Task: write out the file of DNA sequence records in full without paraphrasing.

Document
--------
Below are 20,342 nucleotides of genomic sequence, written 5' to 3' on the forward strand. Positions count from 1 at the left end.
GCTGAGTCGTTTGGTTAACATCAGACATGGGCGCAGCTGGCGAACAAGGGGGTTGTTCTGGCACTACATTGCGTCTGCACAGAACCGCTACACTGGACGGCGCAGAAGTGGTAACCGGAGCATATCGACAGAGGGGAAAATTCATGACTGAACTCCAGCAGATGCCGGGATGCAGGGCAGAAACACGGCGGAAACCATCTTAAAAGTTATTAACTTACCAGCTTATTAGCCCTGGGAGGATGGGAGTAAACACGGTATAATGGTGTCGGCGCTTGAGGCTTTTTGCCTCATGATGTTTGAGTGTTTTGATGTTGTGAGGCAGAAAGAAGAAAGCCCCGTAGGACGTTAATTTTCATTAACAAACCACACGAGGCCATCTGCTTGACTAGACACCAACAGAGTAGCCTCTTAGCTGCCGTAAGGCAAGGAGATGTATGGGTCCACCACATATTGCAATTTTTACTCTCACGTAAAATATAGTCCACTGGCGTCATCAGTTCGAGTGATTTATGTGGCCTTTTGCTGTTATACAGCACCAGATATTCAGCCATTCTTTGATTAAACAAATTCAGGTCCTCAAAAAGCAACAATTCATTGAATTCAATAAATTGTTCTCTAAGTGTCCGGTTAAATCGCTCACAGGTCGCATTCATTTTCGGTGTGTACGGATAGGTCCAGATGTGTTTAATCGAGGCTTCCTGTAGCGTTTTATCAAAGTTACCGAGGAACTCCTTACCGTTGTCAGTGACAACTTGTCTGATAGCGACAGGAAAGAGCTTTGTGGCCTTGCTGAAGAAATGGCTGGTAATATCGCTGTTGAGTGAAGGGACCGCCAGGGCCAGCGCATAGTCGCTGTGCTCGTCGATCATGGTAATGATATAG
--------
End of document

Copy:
Below are 20,342 nucleotides of genomic sequence, written 5' to 3' on the forward strand. Positions count from 1 at the left end.
GCTGAGTCGTTTGGTTAACATCAGACATGGGCGCAGCTGGCGAACAAGGGGGTTGTTCTGGCACTACATTGCGTCTGCACAGAACCGCTACACTGGACGGCGCAGAAGTGGTAACCGGAGCATATCGACAGAGGGGAAAATTCATGACTGAACTCCAGCAGATGCCGGGATGCAGGGCAGAAACACGGCGGAAACCATCTTAAAAGTTATTAACTTACCAGCTTATTAGCCCTGGGAGGATGGGAGTAAACACGGTATAATGGTGTCGGCGCTTGAGGCTTTTTGCCTCATGATGTTTGAGTGTTTTGATGTTGTGAGGCAGAAAGAAGAAAGCCCCGTAGGACGTTAATTTTCATTAACAAACCACACGAGGCCATCTGCTTGACTAGACACCAACAGAGTAGCCTCTTAGCTGCCGTAAGGCAAGGAGATGTATGGGTCCACCACATATTGCAATTTTTACTCTCACGTAAAATATAGTCCACTGGCGTCATCAGTTCGAGTGATTTATGTGGCCTTTTGCTGTTATACAGCACCAGATATTCAGCCATTCTTTGATTAAACAAATTCAGGTCCTCAAAAAGCAACAATTCATTGAATTCAATAAATTGTTCTCTAAGTGTCCGGTTAAATCGCTCACAGGTCGCATTCATTTTCGGTGTGTACGGATAGGTCCAGATGTGTTTAATCGAGGCTTCCTGTAGCGTTTTATCAAAGTTACCGAGGAACTCCTTACCGTTGTCAGTGACAACTTGTCTGATAGCGACAGGAAAGAGCTTTGTGGCCTTGCTGAAGAAATGGCTGGTAATATCGCTGTTGAGTGAAGGGACCGCCAGGGCCAGCGCATAGTCGCTGTGCTCGTCGATCATGGTAATGATATAG